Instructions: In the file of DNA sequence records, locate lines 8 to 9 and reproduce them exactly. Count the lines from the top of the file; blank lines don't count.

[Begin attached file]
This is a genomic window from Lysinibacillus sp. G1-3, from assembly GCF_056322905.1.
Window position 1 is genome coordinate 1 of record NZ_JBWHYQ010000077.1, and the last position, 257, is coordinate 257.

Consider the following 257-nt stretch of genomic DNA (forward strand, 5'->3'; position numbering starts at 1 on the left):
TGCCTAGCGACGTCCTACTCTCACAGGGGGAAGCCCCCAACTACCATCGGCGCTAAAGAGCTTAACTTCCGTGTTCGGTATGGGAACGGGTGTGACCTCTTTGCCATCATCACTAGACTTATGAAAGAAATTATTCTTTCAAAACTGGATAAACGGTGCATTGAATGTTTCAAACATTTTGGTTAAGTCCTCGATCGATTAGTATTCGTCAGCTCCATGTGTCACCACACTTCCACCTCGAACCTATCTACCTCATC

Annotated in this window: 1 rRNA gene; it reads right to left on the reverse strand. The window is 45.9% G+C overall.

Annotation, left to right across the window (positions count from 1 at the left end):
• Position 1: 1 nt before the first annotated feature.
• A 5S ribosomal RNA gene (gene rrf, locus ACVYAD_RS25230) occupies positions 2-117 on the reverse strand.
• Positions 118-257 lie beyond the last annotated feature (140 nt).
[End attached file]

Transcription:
• A 5S ribosomal RNA gene (gene rrf, locus ACVYAD_RS25230) occupies positions 2-117 on the reverse strand.
• Positions 118-257 lie beyond the last annotated feature (140 nt).